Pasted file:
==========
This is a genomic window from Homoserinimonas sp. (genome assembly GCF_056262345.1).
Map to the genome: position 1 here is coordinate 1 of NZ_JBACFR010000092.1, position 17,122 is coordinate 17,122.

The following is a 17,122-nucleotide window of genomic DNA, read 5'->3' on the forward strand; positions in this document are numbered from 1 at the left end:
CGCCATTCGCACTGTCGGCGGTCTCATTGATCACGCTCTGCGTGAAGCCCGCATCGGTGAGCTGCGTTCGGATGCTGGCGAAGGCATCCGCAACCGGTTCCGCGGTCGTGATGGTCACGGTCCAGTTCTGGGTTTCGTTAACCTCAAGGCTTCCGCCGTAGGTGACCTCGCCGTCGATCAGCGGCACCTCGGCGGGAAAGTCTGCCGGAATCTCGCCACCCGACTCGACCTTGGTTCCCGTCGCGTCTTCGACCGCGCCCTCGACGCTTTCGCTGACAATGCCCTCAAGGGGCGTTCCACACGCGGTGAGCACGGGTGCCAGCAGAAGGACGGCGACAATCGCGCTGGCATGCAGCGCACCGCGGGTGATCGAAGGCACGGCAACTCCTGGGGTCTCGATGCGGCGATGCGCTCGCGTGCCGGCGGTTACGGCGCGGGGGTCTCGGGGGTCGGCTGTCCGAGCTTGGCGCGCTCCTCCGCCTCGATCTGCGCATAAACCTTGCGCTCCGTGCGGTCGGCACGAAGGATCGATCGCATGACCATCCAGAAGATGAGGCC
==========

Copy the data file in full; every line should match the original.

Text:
This is a genomic window from Homoserinimonas sp. (genome assembly GCF_056262345.1).
Map to the genome: position 1 here is coordinate 1 of NZ_JBACFR010000092.1, position 17,122 is coordinate 17,122.

The following is a 17,122-nucleotide window of genomic DNA, read 5'->3' on the forward strand; positions in this document are numbered from 1 at the left end:
CGCCATTCGCACTGTCGGCGGTCTCATTGATCACGCTCTGCGTGAAGCCCGCATCGGTGAGCTGCGTTCGGATGCTGGCGAAGGCATCCGCAACCGGTTCCGCGGTCGTGATGGTCACGGTCCAGTTCTGGGTTTCGTTAACCTCAAGGCTTCCGCCGTAGGTGACCTCGCCGTCGATCAGCGGCACCTCGGCGGGAAAGTCTGCCGGAATCTCGCCACCCGACTCGACCTTGGTTCCCGTCGCGTCTTCGACCGCGCCCTCGACGCTTTCGCTGACAATGCCCTCAAGGGGCGTTCCACACGCGGTGAGCACGGGTGCCAGCAGAAGGACGGCGACAATCGCGCTGGCATGCAGCGCACCGCGGGTGATCGAAGGCACGGCAACTCCTGGGGTCTCGATGCGGCGATGCGCTCGCGTGCCGGCGGTTACGGCGCGGGGGTCTCGGGGGTCGGCTGTCCGAGCTTGGCGCGCTCCTCCGCCTCGATCTGCGCATAAACCTTGCGCTCCGTGCGGTCGGCACGAAGGATCGATCGCATGACCATCCAGAAGATGAGGCC